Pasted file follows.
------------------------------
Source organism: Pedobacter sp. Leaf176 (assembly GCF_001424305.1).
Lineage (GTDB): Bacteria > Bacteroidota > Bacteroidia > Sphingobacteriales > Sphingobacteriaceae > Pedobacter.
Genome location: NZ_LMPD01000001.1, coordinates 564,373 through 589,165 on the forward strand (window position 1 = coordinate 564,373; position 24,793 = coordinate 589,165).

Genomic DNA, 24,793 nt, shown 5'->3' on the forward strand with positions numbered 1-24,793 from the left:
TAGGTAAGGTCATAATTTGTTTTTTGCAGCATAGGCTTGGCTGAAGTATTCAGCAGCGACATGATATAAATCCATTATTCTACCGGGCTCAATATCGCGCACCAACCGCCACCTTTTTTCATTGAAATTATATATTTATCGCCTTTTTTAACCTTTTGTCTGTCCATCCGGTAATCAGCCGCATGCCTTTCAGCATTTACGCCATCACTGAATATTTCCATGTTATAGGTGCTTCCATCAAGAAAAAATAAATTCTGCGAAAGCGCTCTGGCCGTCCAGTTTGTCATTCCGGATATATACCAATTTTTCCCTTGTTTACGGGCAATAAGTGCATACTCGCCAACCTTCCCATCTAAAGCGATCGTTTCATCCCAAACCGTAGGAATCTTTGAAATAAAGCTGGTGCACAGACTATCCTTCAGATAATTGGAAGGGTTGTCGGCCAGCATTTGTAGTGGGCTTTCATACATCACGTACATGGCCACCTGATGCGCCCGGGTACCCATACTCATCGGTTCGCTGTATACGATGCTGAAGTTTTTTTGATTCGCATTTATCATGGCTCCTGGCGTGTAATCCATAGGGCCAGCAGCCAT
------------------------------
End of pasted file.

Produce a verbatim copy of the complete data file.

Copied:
Source organism: Pedobacter sp. Leaf176 (assembly GCF_001424305.1).
Lineage (GTDB): Bacteria > Bacteroidota > Bacteroidia > Sphingobacteriales > Sphingobacteriaceae > Pedobacter.
Genome location: NZ_LMPD01000001.1, coordinates 564,373 through 589,165 on the forward strand (window position 1 = coordinate 564,373; position 24,793 = coordinate 589,165).

Genomic DNA, 24,793 nt, shown 5'->3' on the forward strand with positions numbered 1-24,793 from the left:
TAGGTAAGGTCATAATTTGTTTTTTGCAGCATAGGCTTGGCTGAAGTATTCAGCAGCGACATGATATAAATCCATTATTCTACCGGGCTCAATATCGCGCACCAACCGCCACCTTTTTTCATTGAAATTATATATTTATCGCCTTTTTTAACCTTTTGTCTGTCCATCCGGTAATCAGCCGCATGCCTTTCAGCATTTACGCCATCACTGAATATTTCCATGTTATAGGTGCTTCCATCAAGAAAAAATAAATTCTGCGAAAGCGCTCTGGCCGTCCAGTTTGTCATTCCGGATATATACCAATTTTTCCCTTGTTTACGGGCAATAAGTGCATACTCGCCAACCTTCCCATCTAAAGCGATCGTTTCATCCCAAACCGTAGGAATCTTTGAAATAAAGCTGGTGCACAGACTATCCTTCAGATAATTGGAAGGGTTGTCGGCCAGCATTTGTAGTGGGCTTTCATACATCACGTACATGGCCACCTGATGCGCCCGGGTACCCATACTCATCGGTTCGCTGTATACGATGCTGAAGTTTTTTTGATTCGCATTTATCATGGCTCCTGGCGTGTAATCCATAGGGCCAGCAGCCAT